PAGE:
How Often, And Until What Age, Can Pomeranians Be Safely Bred?
What a controversial topic! The opinions vary a lot between owners, breeders and reproduction experts. Most believe that the female dog isn’t mature enough on her first heat cycle. She can’t bred prior to her second cycle and she needs to be in perfect health before breeding is even tried.
As For Consecutive Pomeranian Pregnancies, There are Three Schools of Thought:
• Breed every second season.
• Breed for two seasons and then skip one season.
• Breed every season with no trouble. Some experts believe that skipping a season isn’t natural and may create a hormonal imbalance that may affect the dam’s health. If a bitch needed C-sections, she would definitely need a longer recovery time between litters. The American Animal Hospital Association has been quoted as saying: “I know of no stance by any organisation, AAHA or AVMA, on people breeding their dogs during each and every heat cycle. I personally don’t recommend it, but there’s no policy by anyone official that I’m aware of at this time.
As far as the effect of consecutive pregnancies are concerned, there’s probably little, if any, effect if the female dog is in good physical condition to begin with on each of her pregnancies. You have to remember that this is the way it was designed in nature, to keep the population going and it was survival of the fittest.
Consecutive breedings shouldn’t occur often. One season’s rest (as a minimum) must be allowed between litters. If she has consecutive litters and the first litter only produces a single puppy, she should still have a rest for a year before breeding again.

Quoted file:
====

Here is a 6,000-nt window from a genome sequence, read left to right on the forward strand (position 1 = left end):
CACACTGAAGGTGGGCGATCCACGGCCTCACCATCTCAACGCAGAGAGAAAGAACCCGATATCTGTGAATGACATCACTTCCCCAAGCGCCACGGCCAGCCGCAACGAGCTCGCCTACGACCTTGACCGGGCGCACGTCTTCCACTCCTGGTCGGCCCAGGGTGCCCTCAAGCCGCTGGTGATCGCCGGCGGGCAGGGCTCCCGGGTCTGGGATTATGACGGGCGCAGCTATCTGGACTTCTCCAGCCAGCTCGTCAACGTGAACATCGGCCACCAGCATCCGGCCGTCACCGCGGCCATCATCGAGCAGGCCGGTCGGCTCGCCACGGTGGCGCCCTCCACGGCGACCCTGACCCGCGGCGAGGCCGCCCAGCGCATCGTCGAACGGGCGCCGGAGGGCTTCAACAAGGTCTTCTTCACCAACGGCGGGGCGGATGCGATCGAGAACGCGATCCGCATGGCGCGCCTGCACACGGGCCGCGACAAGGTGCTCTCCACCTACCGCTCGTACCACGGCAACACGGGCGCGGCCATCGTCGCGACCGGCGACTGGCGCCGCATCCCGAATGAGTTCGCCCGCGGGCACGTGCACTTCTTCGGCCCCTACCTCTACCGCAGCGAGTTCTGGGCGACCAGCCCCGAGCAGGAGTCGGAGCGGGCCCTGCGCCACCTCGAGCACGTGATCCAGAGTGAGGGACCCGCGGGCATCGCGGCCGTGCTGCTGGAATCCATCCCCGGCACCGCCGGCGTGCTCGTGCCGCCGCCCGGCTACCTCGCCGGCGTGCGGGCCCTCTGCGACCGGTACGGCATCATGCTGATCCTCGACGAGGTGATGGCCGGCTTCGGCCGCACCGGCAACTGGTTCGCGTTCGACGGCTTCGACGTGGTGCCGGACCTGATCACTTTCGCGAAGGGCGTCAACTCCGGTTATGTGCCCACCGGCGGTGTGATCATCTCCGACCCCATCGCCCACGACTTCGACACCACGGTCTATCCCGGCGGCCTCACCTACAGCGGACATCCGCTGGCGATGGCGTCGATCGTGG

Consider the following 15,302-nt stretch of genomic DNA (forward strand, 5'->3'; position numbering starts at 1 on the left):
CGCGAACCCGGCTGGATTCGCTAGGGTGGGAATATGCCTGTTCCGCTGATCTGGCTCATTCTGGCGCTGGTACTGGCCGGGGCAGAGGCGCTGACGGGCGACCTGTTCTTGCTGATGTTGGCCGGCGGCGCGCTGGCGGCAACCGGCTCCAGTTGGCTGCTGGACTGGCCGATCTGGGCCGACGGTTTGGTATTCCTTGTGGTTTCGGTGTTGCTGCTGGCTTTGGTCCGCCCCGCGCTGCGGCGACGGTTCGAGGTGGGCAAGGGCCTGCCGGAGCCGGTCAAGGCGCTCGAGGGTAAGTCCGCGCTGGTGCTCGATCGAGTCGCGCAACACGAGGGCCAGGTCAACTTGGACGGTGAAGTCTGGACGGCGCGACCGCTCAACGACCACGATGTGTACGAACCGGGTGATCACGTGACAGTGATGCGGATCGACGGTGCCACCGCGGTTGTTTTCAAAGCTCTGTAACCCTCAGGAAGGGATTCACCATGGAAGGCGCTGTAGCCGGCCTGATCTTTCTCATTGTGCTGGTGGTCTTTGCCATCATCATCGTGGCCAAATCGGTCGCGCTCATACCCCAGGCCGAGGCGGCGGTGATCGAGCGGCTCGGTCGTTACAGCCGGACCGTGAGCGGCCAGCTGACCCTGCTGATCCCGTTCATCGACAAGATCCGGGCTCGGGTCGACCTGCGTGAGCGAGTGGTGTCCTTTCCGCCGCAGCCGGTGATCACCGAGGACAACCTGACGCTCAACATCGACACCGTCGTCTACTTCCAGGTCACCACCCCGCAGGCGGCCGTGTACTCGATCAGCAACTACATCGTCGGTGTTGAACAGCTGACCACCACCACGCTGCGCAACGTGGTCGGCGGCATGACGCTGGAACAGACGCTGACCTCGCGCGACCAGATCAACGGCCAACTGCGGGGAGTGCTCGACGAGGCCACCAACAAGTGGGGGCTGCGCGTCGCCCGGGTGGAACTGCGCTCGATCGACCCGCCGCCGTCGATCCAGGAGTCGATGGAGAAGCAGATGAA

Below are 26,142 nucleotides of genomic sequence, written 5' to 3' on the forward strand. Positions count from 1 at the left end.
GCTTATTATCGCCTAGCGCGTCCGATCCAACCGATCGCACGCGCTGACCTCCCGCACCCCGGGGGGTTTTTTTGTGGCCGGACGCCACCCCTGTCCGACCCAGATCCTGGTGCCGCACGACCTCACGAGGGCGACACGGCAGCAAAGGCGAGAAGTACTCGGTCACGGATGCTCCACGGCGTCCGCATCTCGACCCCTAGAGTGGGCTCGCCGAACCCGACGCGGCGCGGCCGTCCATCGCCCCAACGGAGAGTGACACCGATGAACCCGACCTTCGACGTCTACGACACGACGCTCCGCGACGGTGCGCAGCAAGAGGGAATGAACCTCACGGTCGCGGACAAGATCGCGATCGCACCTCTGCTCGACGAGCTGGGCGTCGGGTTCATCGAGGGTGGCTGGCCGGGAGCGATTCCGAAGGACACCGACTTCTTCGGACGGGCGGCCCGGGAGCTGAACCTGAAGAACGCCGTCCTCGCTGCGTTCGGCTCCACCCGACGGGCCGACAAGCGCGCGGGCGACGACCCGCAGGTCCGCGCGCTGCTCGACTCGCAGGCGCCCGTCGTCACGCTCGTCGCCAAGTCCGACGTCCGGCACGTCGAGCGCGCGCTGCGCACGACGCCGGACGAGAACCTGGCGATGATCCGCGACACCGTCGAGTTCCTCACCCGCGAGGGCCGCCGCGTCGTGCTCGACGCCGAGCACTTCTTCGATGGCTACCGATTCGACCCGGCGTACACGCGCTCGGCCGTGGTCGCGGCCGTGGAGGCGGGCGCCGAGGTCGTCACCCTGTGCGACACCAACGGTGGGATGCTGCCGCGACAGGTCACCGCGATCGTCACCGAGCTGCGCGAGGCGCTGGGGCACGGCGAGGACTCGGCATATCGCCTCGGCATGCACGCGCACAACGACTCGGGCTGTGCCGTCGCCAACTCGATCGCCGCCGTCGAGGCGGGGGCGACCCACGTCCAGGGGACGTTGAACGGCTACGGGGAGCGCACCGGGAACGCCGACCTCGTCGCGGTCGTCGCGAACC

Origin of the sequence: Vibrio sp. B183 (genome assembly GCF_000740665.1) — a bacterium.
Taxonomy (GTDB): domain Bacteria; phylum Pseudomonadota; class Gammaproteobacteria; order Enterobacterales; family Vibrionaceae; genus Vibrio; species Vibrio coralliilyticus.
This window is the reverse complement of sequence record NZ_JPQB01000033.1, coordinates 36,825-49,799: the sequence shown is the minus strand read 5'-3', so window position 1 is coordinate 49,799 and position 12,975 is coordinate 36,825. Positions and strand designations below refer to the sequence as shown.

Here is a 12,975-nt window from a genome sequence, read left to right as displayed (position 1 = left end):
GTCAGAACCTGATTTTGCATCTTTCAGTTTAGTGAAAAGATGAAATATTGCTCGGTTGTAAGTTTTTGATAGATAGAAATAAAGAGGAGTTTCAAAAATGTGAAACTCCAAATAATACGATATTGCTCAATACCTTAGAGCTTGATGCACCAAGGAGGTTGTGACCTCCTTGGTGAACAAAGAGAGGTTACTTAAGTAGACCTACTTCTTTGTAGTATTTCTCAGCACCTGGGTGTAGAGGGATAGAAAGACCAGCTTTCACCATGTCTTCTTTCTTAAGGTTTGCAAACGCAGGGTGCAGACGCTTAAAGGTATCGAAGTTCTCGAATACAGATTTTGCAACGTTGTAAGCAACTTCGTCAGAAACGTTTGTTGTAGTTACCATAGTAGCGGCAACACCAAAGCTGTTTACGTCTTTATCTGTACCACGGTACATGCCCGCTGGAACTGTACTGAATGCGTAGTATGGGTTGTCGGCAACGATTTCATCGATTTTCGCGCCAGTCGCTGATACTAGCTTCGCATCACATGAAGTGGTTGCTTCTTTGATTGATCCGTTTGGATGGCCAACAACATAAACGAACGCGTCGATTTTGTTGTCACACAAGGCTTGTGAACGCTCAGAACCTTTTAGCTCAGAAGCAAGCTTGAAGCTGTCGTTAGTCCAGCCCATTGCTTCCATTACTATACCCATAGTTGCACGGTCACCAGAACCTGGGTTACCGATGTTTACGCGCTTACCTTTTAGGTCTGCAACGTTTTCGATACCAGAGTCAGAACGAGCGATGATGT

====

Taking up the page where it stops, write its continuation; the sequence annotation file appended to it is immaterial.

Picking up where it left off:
You may decide to breed her twice in a row if your aim is to whelp her at a better time of year. This may be desired if she had a small litter or had infertility issues.
The dam needs to be in perfect health for this to happen and the litter sizes usually reduce and the energy and puppy sizes usually decrease as well so there isn’t really a valid reason for it.
One exception can be the female dog who only has one cycle per year. She can be bred in consecutive seasons because Nature has already determined her cycle to have a year’s rest.
The bottom line is that every breeder needs to weigh up the health of his dog and her previous history and then make an educated decision. When it comes to the age of a female dog, again the opinions vary enormously.
Some vets and breeders believe female dogs should be spayed at around 5 years of age and others believe female dogs can keep being bred until they’re 8 years old.
Note that toy dogs age slower than bigger dogs. Then you have the tales of female dogs jumping the fence aged 10 or 11 and are whelped and produce a healthy litter of four puppies. The reproductive history and health of the female dog are determining factors the breeder must consider before choosing what to do.
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References and Further Reading:
 Denise Leo “The Pomeranian Handbook”.